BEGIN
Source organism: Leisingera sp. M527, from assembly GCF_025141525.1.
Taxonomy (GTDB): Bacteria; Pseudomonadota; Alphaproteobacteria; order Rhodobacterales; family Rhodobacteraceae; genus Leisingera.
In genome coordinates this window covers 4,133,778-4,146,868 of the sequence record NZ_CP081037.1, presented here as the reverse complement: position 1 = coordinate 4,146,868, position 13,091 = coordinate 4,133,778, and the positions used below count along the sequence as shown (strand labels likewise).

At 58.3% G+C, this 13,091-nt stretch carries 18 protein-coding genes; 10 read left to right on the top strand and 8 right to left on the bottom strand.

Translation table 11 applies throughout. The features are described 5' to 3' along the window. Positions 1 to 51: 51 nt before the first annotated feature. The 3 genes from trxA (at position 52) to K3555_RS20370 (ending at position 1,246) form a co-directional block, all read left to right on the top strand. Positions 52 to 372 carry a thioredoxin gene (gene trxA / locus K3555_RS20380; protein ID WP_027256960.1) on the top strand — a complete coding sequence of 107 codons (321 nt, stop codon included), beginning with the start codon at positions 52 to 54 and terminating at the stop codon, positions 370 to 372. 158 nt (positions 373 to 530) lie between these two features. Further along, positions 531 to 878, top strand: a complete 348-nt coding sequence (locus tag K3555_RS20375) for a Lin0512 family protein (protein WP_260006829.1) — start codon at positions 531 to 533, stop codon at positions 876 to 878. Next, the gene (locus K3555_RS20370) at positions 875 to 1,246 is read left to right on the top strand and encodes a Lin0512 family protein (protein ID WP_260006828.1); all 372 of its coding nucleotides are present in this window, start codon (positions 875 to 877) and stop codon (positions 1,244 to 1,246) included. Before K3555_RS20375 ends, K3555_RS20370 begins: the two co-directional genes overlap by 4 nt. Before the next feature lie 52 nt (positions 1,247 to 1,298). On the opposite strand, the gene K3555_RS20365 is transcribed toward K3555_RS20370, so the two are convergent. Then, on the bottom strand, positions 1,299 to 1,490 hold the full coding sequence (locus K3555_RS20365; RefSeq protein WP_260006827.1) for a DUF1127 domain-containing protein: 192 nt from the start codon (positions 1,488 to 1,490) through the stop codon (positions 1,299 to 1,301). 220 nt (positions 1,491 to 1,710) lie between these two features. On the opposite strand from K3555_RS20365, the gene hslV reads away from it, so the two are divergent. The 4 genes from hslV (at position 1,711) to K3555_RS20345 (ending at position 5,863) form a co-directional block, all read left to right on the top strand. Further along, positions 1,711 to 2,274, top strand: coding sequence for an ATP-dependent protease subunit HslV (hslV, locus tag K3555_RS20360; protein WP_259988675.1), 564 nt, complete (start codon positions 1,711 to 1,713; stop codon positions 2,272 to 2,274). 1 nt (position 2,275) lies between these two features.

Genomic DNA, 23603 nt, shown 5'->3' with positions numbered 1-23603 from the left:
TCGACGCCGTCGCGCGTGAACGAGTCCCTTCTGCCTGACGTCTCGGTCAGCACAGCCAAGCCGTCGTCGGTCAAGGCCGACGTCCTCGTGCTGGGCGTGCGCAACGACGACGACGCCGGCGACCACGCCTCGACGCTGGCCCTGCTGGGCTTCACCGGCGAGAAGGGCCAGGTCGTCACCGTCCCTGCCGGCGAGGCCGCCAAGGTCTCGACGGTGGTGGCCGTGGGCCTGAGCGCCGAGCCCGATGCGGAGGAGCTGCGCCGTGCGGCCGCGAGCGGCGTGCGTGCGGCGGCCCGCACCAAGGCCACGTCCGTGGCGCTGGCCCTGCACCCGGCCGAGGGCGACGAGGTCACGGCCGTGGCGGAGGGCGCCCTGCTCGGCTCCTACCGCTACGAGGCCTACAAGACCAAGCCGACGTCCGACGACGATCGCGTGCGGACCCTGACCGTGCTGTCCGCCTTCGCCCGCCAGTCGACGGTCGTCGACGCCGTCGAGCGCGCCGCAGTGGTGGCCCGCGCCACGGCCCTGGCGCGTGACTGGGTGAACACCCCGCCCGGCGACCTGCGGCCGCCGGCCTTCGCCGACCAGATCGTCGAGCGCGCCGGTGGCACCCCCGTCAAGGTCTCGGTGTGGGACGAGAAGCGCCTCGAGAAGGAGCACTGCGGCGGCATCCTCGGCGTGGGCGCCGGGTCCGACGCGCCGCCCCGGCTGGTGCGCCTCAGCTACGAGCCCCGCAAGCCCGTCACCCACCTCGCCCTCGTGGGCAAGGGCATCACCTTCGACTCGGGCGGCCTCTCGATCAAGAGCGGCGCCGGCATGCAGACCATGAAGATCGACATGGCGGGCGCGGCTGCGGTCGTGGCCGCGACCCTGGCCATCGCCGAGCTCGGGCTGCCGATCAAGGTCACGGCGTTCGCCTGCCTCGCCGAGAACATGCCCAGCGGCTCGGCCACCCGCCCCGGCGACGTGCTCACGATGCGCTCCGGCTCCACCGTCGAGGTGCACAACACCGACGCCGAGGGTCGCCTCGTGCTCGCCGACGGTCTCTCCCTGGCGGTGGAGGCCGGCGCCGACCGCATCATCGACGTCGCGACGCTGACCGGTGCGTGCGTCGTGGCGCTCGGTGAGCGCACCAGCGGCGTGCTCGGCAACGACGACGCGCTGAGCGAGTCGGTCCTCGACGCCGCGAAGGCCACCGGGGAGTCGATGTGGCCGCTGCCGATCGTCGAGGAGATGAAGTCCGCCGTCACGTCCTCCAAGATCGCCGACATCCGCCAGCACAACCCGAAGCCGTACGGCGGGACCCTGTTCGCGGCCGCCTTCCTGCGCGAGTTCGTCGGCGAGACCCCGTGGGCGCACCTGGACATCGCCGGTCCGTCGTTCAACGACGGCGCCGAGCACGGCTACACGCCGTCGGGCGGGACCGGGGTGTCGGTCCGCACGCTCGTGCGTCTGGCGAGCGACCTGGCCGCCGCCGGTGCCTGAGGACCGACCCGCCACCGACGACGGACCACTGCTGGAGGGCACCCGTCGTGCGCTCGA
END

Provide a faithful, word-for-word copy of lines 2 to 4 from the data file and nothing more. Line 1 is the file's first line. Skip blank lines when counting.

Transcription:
Taxonomy (GTDB): Bacteria; Pseudomonadota; Alphaproteobacteria; order Rhodobacterales; family Rhodobacteraceae; genus Leisingera.
In genome coordinates this window covers 4,133,778-4,146,868 of the sequence record NZ_CP081037.1, presented here as the reverse complement: position 1 = coordinate 4,146,868, position 13,091 = coordinate 4,133,778, and the positions used below count along the sequence as shown (strand labels likewise).

At 58.3% G+C, this 13,091-nt stretch carries 18 protein-coding genes; 10 read left to right on the top strand and 8 right to left on the bottom strand.